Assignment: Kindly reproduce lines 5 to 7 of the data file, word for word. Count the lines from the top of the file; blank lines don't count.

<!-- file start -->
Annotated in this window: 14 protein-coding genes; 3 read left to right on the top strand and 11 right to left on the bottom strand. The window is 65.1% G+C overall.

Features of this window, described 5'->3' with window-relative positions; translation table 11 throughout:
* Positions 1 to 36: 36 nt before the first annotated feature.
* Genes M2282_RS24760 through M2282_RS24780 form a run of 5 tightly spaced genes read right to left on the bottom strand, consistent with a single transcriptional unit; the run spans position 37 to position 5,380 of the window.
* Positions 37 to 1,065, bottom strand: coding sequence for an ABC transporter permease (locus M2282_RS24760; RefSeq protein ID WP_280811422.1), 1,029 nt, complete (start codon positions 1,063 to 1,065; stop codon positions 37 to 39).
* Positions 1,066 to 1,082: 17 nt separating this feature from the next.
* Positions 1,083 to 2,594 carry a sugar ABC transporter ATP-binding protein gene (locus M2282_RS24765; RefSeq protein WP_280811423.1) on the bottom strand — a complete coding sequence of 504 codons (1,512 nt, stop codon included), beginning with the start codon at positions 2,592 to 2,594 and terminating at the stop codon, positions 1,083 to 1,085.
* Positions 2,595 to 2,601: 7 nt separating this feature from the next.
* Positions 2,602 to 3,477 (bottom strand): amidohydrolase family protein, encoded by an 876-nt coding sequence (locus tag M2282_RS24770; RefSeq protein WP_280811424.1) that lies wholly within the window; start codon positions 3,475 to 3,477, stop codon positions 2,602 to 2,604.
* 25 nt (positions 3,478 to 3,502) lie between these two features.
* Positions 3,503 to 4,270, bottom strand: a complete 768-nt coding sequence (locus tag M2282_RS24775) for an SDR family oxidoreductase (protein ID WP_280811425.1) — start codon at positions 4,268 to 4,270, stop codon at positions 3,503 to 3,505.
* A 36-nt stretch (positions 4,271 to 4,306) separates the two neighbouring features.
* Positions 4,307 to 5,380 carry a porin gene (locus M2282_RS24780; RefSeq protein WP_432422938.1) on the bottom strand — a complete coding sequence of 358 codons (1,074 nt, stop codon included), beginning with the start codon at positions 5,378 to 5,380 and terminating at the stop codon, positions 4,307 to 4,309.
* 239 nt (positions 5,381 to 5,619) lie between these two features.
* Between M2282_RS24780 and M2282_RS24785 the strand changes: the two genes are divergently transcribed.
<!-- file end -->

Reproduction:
* Positions 37 to 1,065, bottom strand: coding sequence for an ABC transporter permease (locus M2282_RS24760; RefSeq protein ID WP_280811422.1), 1,029 nt, complete (start codon positions 1,063 to 1,065; stop codon positions 37 to 39).
* Positions 1,066 to 1,082: 17 nt separating this feature from the next.
* Positions 1,083 to 2,594 carry a sugar ABC transporter ATP-binding protein gene (locus M2282_RS24765; RefSeq protein WP_280811423.1) on the bottom strand — a complete coding sequence of 504 codons (1,512 nt, stop codon included), beginning with the start codon at positions 2,592 to 2,594 and terminating at the stop codon, positions 1,083 to 1,085.